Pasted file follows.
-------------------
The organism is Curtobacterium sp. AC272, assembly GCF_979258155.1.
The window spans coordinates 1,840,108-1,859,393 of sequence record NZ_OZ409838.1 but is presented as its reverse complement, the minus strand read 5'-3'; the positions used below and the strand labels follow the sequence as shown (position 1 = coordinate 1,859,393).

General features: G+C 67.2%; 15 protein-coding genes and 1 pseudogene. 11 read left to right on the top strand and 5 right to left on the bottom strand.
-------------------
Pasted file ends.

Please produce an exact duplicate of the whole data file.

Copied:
The organism is Curtobacterium sp. AC272, assembly GCF_979258155.1.
The window spans coordinates 1,840,108-1,859,393 of sequence record NZ_OZ409838.1 but is presented as its reverse complement, the minus strand read 5'-3'; the positions used below and the strand labels follow the sequence as shown (position 1 = coordinate 1,859,393).

General features: G+C 67.2%; 15 protein-coding genes and 1 pseudogene. 11 read left to right on the top strand and 5 right to left on the bottom strand.